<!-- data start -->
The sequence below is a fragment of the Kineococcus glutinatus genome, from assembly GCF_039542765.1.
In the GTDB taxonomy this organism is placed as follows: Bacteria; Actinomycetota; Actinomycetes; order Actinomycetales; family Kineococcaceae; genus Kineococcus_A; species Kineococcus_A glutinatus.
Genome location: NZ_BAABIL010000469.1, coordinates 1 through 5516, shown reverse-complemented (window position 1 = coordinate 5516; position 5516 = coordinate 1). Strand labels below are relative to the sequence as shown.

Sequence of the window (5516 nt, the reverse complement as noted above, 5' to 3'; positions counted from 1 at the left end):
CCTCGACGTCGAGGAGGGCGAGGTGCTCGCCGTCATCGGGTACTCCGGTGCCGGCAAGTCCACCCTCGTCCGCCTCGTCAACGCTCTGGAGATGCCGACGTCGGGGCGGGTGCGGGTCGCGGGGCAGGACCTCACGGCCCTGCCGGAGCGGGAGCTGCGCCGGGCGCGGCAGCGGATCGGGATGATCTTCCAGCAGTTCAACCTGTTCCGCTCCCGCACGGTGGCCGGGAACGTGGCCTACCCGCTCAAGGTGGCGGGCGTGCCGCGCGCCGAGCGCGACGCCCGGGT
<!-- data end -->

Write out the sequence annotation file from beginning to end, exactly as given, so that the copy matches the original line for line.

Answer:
The sequence below is a fragment of the Kineococcus glutinatus genome, from assembly GCF_039542765.1.
In the GTDB taxonomy this organism is placed as follows: Bacteria; Actinomycetota; Actinomycetes; order Actinomycetales; family Kineococcaceae; genus Kineococcus_A; species Kineococcus_A glutinatus.
Genome location: NZ_BAABIL010000469.1, coordinates 1 through 5516, shown reverse-complemented (window position 1 = coordinate 5516; position 5516 = coordinate 1). Strand labels below are relative to the sequence as shown.

Sequence of the window (5516 nt, the reverse complement as noted above, 5' to 3'; positions counted from 1 at the left end):
CCTCGACGTCGAGGAGGGCGAGGTGCTCGCCGTCATCGGGTACTCCGGTGCCGGCAAGTCCACCCTCGTCCGCCTCGTCAACGCTCTGGAGATGCCGACGTCGGGGCGGGTGCGGGTCGCGGGGCAGGACCTCACGGCCCTGCCGGAGCGGGAGCTGCGCCGGGCGCGGCAGCGGATCGGGATGATCTTCCAGCAGTTCAACCTGTTCCGCTCCCGCACGGTGGCCGGGAACGTGGCCTACCCGCTCAAGGTGGCGGGCGTGCCGCGCGCCGAGCGCGACGCCCGGGT